As a worried mommy leaving her precious darling for a few hours, you’re suffering from what’s known as adult separation anxiety disorder. Get over your fears; the world won’t come to an end! It is possible to reassure yourself that your child will be safe and happy even when you’re away.
You have an urgent meeting coming up and have just a young babysitter to attend to your infant. Before leaving, you go through a long to-do list with precise instructions on what she should do–fan on low, half a bottle of feed, a fairy tale book near the window, a lullaby, the works. Even after having her repeat your instructions twice, you’re still nervous about separating yourself from your baby. Don’t worry, you aren’t alone. Millions of other mothers go through it too.
A Closer Look at Separation Anxiety in Moms
1. You need a break, but how do you take it in peace?
Regardless of he reason behind taking time off, many moms suffer from adult separation anxiety disorder. Don’t force yourself to leave your baby behind if you really don’t want to. Feelings of misery and guilt can be quite pronounced in the first few months of your angel’s arrival. But with time, you’ll need to start putting bits of your life in the equation too. Apart from staying healthy, taking little breaks with friends and going on a date or two are important too.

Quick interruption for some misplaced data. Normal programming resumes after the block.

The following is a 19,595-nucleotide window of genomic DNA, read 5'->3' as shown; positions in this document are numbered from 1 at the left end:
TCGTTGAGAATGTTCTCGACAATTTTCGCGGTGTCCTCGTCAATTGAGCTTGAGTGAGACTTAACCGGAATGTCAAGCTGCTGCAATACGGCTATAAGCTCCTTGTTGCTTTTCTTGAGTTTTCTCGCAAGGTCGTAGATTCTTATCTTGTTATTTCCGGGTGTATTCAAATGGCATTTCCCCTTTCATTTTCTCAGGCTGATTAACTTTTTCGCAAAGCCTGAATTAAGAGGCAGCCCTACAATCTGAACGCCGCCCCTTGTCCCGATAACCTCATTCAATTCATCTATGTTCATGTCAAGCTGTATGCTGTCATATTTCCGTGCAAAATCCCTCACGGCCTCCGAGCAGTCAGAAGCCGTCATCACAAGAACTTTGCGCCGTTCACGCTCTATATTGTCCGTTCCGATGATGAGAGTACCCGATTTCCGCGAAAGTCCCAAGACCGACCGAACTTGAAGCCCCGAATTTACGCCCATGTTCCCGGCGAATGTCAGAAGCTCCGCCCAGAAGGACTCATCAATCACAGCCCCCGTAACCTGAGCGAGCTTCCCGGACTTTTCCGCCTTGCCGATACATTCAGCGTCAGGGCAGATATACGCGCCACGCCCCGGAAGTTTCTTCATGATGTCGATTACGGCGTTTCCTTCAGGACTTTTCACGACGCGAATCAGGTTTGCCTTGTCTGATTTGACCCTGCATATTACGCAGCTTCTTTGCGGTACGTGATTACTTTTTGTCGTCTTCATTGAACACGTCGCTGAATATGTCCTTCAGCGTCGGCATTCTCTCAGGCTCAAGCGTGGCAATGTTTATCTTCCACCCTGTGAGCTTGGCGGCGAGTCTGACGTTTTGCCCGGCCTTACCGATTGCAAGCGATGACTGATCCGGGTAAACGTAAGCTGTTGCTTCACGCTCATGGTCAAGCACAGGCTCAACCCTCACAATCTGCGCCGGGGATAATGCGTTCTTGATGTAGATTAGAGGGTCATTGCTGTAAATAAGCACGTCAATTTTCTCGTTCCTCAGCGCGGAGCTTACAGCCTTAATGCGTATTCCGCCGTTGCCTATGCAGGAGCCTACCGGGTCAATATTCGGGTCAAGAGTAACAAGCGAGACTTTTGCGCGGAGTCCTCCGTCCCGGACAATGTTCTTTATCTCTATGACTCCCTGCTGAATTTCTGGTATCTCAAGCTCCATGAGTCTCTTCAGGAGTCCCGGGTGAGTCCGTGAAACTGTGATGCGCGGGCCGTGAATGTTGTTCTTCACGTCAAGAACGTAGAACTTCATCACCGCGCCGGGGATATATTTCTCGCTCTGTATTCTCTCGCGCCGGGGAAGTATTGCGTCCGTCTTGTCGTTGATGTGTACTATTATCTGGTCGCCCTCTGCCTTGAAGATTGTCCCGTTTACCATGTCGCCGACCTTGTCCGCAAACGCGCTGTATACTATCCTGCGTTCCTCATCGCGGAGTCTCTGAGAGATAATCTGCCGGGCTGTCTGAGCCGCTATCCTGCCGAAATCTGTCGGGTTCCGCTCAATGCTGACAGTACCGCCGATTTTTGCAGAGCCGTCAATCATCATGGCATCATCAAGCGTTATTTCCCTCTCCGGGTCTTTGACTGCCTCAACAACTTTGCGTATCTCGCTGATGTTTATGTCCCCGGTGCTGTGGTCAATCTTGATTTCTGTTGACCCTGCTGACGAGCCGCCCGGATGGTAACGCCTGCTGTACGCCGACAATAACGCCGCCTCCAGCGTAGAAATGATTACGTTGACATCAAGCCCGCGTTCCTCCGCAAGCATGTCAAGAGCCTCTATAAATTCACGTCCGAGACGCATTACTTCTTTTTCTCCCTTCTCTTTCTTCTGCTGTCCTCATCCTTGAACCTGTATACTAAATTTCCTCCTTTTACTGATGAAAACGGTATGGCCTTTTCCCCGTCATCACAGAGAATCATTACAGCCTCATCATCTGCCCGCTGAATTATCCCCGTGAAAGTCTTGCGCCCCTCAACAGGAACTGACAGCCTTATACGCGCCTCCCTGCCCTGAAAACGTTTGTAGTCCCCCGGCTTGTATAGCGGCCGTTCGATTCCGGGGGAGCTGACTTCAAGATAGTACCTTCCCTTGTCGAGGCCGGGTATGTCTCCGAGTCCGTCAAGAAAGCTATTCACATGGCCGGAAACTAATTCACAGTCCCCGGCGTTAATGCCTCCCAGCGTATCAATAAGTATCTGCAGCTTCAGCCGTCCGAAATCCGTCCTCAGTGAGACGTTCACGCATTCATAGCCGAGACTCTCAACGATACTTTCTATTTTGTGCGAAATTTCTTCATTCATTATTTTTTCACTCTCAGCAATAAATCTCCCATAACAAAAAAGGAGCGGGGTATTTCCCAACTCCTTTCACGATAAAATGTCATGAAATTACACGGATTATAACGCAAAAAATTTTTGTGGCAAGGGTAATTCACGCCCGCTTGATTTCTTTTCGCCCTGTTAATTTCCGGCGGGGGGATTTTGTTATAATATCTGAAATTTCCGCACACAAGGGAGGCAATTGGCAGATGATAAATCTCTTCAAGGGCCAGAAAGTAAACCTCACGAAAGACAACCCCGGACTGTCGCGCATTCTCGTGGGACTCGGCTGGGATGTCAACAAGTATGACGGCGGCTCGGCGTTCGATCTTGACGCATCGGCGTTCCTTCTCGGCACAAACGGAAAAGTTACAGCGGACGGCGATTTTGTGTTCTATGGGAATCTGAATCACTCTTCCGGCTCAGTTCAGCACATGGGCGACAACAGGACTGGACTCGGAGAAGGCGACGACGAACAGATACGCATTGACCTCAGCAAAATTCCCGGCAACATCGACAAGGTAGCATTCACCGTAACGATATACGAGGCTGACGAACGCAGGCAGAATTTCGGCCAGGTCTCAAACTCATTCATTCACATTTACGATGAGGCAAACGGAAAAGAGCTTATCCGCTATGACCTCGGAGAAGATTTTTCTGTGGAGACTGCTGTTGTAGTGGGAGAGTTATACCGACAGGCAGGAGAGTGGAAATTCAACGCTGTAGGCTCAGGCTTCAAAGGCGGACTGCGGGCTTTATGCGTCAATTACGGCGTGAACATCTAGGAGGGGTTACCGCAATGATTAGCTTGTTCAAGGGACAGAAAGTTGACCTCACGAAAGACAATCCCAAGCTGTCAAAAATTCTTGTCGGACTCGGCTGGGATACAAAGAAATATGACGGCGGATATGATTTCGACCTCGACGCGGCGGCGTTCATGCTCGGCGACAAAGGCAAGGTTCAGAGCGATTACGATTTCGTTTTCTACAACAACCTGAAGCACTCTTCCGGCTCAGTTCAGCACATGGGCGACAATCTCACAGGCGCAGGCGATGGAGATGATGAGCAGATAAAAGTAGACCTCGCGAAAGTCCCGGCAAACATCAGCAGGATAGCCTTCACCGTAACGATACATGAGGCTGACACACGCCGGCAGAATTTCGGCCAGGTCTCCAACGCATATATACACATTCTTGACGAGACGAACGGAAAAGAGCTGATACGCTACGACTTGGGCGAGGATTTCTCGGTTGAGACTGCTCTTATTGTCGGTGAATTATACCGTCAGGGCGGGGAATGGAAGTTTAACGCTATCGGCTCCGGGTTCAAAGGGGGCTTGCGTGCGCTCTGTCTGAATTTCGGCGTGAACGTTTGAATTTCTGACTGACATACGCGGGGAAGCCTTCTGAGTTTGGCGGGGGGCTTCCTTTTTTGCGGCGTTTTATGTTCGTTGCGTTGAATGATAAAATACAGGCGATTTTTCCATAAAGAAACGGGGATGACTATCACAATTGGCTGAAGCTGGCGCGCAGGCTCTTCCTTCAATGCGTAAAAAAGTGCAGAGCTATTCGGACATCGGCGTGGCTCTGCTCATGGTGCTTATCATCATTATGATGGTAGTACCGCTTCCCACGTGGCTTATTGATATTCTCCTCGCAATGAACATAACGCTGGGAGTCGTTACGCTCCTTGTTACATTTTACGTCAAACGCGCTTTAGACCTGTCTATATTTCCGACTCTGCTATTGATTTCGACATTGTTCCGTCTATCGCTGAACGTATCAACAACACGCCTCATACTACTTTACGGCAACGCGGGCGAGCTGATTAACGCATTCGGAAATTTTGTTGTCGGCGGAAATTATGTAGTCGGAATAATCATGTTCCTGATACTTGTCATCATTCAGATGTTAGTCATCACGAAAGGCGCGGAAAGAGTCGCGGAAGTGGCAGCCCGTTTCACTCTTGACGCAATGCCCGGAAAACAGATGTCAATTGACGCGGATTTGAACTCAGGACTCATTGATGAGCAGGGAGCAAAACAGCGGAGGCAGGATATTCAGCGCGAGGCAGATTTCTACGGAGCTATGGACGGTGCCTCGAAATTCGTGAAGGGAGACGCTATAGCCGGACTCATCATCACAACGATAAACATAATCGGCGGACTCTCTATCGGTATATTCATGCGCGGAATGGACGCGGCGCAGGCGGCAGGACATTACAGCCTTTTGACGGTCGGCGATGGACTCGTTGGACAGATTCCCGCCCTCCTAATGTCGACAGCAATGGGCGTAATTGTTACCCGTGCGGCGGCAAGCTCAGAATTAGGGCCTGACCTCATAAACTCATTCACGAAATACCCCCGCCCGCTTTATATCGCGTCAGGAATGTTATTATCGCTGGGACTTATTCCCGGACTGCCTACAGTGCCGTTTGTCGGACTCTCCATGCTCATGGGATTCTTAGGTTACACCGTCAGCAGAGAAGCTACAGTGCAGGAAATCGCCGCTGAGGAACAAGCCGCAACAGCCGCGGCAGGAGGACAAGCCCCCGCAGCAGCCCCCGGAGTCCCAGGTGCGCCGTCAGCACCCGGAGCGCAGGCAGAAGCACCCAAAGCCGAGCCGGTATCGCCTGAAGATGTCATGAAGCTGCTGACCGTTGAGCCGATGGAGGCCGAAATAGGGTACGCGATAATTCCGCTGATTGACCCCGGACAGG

2. Symptoms of separation anxiety in mothers:
Mommies who are anxious about being away from their babies worry about bad things happening—accidents, kidnapping, injuries—when they aren’t around to protect them. They possess heightened concerns regarding their children getting lost and being ill-treated at the crèche. All these signs compel mothers with separation anxiety to distrust others.
3. Understand that the world is not all bad!
Even though you may have fine-tuned your way of dealing with your little one, there are caregivers who have equally good methods of handling babies. For instance, your mom also knows how to be in charge and keep her grandchild happy. Even your best friend could be an ace at looking after children. Instead of fretting that they won’t do things your way, try to accept that their way is just as good. Remember, they care about your child too!
4. Strategies for moms to deal with baby separation anxiety:
For starters, time your work and breaks to suit the time-frames of those you trust to look after your child. Remember to keep baby things handy to help them manage your child better. Outlining any issues they can expect beforehand will help them get on the same page with you, especially when it comes to handling tantrums, throw-ups, and before-sleep crying. You also want to build anticipation in your child so that he or she knows fun awaits.
The one thing that dominates separation anxiety is guilt. You need to look beyond this emotion to be able to deal with other important things like your relationship with your partner, your work, your hobbies, and so on. The best way out is to acknowledge that guilt exists, but you don’t need to let it serve as your emotional hideout.